The best way I can describe this season is to compare Benioff and Weiss to living with terrible roommates. At first, things are great because they were really happy to have a place to stay; they’re respectful, they do the dishes and help out with the chores. Then things start to get a little rocky, there are some disagreements on the placement of furniture or how to decorate. But the person who invited them in then forgives them and they come to a compromise. This is, though, the beginning of the end. Now the roommates aren’t pulling their weight. They’re leaving laundry all over, not doing chores, constantly short on the rent. They get a new place to live, but before they go they trash everything. They break windows, destroy precious family heirlooms and steal all the copper wiring from the walls. After all, it was never their home, and it served its purpose so now they’re simply going to take everything they can from it and move on. Now it’s up to their landlord to repair what was once a beautiful, multi-storied home where it might not always be perfect but things were always interesting, the fires were always burning and the dinner parties were to die for.
This is, without a doubt, the worst direction this series could have possibly gone. I’m so angry and so upset with how the showrunners decided to treat so much of what had been built up. However, I am going to try to focus on the positive stuff, the stuff that I actually did enjoy, however short that list might be.
THE STUFF I LIKED, THE STUFF THAT WORKED
The long-awaited “Clegane Bowl” finally happened. Sandor and Gregor battled each other to the death. I thought the way it ended was fitting; I really liked the way that they both died together, although we’ve seen the Hound demonstrate incredible fighting skills, it was like the undead Mountain gained superpowers and there was no way to kill him. He put up a better fight than the Night King! I’m still not convinced he’s dead.
I did enjoy the Euron/Jaime fight as well. I did predict that would happen. Generally, when you get stabbed twice in the side, you die, but Jaime was more intent on living than Euron, apparently. Jaime did manage to struggle his way to Cersei, so I suppose that’s a moral victory.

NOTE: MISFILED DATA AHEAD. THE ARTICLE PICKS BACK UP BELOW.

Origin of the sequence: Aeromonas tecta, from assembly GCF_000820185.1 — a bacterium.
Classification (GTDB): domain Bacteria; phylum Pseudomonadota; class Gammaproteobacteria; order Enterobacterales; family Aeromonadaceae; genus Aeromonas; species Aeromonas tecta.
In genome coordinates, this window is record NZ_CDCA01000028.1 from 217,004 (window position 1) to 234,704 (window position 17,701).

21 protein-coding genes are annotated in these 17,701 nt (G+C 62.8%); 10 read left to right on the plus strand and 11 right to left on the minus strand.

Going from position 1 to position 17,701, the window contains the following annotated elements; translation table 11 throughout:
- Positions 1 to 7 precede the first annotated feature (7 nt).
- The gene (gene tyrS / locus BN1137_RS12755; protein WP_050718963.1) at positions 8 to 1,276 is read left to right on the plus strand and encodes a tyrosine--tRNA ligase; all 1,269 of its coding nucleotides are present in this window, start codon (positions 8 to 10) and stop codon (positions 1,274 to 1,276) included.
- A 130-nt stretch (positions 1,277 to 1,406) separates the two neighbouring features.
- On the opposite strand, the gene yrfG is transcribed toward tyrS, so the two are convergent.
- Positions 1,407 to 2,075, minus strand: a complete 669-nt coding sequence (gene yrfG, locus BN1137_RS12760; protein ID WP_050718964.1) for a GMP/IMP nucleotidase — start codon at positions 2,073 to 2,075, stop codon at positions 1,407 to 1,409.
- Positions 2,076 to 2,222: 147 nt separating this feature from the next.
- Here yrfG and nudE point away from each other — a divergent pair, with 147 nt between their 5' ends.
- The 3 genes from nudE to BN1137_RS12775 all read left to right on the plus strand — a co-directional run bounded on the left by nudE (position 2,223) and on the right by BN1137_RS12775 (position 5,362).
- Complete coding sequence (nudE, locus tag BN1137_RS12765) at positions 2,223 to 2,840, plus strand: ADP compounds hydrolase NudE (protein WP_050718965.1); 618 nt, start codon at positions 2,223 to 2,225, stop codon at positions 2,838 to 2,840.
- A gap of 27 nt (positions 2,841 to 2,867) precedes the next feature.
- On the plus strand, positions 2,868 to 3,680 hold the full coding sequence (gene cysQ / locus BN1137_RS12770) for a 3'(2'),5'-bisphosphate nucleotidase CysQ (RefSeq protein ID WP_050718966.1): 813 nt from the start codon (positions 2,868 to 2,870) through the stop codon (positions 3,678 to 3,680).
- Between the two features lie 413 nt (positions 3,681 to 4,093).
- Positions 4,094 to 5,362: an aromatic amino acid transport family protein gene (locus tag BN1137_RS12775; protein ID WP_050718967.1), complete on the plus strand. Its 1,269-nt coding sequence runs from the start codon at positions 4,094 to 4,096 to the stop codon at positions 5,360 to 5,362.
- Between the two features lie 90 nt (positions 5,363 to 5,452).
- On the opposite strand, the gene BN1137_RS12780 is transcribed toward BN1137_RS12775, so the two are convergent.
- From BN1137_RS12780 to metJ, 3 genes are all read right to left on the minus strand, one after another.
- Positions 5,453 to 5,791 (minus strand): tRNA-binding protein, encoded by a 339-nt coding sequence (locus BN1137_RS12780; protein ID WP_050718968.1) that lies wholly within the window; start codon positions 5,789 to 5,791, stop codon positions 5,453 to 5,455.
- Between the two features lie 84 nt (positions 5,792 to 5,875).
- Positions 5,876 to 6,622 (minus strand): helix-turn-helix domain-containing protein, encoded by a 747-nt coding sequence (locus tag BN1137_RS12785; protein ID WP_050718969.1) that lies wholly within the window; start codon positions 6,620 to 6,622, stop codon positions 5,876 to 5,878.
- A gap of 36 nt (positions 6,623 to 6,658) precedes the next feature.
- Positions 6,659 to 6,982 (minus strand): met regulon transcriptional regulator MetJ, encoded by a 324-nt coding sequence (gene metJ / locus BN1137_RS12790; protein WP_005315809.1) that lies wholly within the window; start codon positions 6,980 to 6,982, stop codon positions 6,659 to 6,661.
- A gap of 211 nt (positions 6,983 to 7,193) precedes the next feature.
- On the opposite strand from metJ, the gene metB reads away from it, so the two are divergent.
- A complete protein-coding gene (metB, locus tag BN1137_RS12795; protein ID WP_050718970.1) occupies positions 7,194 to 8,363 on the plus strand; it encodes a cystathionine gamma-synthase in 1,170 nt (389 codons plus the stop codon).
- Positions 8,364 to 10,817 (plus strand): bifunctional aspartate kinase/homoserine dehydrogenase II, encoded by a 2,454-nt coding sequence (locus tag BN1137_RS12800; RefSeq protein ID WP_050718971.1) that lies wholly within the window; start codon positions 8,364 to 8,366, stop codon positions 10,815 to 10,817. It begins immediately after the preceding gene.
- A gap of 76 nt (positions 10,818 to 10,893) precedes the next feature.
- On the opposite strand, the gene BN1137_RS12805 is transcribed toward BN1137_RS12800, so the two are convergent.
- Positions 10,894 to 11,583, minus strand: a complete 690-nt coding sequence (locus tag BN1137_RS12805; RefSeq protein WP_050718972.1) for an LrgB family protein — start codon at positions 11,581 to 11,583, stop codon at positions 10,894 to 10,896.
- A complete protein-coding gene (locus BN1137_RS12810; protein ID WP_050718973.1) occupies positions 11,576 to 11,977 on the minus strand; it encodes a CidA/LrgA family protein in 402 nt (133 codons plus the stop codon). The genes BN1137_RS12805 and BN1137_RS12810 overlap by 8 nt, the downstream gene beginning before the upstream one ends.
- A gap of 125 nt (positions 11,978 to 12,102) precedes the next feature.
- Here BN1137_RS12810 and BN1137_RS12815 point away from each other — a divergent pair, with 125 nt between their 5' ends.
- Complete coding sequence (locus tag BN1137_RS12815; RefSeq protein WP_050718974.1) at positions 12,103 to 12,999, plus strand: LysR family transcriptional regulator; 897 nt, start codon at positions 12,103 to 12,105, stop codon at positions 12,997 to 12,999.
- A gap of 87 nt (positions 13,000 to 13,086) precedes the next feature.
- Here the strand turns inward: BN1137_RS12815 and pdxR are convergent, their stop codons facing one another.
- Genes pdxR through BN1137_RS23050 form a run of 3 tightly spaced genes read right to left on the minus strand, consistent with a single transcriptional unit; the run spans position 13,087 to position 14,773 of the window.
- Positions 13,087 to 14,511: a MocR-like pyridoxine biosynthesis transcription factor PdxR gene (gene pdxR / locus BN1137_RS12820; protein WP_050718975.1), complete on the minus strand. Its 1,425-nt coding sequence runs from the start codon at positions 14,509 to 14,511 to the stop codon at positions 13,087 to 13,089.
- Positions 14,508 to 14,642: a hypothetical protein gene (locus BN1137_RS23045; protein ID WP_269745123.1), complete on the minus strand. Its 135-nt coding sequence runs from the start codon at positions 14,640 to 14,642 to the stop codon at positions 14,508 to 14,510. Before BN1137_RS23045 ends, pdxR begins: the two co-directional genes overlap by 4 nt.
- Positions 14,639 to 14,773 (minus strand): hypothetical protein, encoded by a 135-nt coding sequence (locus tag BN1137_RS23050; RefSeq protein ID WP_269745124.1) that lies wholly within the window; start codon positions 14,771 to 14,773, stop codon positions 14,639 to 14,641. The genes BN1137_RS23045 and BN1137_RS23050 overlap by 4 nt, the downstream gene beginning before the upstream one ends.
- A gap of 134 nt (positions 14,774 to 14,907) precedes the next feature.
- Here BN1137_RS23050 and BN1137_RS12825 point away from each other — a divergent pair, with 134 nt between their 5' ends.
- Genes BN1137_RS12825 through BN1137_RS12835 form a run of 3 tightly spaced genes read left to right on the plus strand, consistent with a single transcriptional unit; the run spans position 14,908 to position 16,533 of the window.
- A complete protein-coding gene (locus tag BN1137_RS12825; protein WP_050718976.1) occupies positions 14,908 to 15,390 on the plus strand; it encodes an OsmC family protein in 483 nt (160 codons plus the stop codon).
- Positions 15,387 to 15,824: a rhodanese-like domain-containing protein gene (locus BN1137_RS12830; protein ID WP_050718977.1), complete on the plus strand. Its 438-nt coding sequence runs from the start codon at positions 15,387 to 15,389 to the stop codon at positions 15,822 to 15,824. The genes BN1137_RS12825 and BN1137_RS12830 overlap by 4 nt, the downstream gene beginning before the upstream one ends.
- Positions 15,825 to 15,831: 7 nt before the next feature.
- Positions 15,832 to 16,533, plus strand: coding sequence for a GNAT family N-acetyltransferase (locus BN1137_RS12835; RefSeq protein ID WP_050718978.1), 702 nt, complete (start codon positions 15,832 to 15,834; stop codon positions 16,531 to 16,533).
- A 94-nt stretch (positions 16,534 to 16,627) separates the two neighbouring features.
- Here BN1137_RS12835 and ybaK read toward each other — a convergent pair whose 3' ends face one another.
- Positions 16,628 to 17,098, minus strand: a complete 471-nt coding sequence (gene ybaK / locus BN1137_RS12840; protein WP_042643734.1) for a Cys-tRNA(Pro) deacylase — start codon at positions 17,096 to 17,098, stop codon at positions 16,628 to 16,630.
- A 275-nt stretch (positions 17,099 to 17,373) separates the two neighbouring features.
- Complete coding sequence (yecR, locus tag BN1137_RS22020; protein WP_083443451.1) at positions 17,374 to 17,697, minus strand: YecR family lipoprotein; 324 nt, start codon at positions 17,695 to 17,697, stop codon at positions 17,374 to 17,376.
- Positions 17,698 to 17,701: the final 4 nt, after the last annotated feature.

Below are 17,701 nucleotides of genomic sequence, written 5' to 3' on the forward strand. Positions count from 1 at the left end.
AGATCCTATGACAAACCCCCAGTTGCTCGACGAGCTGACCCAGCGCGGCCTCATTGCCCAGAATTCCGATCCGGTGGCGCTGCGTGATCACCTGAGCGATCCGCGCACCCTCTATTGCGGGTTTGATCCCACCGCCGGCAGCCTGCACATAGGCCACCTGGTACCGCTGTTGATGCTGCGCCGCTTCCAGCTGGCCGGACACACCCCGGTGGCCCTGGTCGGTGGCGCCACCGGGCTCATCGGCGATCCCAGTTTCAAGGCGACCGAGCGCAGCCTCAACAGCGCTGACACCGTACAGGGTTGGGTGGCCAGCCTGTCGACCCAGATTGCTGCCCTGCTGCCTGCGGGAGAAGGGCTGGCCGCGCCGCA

My favorite scene, the one that I have zero issues with, was between Jaime and Tyrion when Tyrion freed him and they had their tearful goodbye. The two of them had always been close, and they had always been there for one another. Theirs was maybe the truest, best and most loving relationship of any we got to see throughout the entirety of the series. Peter Dinklage is a treasure, one of the greatest living actors we have today.
I did also really enjoy the way the scenes kept shifting between Arya trying to escape the city and Clegane Bowl. It was a masterstroke by Miguel Sapochnik to continuously juxtapose these two connected characters into vastly different but visually similar positions in their respective fights for survival.
THE STUFF I HATED, THE STUFF THAT DIDN’T WORK
Ugh, where do I begin? I’ve stated a few times in my articles that some of the characters that we’ve seen have suddenly stopped acting like themselves for the sake of speeding the story along or providing fan service. This was especially true about Cersei, although I will be spending much more time on the resolution of her character later.
Varys’ execution was not altogether unexpected and I suppose under the circumstances, it was done as well as it could have been. But if Daenerys really feels like Jon betrayed her then perhaps she should have confronted him about it instead of executing Varys for doing the stuff that Varys has always done. And Varys only found out because Tyrion told him, although I suppose snitching on Varys got Tyrion a reprieve.
In line with how things have gone this season, we’ve repeatedly been told that Daenerys is upset with Tyrion and how he’s been advising her. Yet, for whatever reason, she keeps giving him chance after chance after chance, and he repays her by betraying her at every opportunity, and not exactly secretly either. Varys only betrayed Dany because Tyrion gave him the ability to do so; Varys’ death is on Tyrion.
I hated how despite the fact that they were easily able to chase Drogon and Daenerys off in the previous episode by firing volley after volley of ballista arrows at them after killing Rhaegal (with far fewer ships I might add) the entire Iron Fleet somehow was unable to take them down in this episode. There were ONE HUNDRED ships in the wide shot of Drogon dive-bombing them (I paused it and counted) yet only Euron even made an attempt to fire. Seriously. One hundred ships, but only two shots fired. How could that possibly happen? That infuriated me.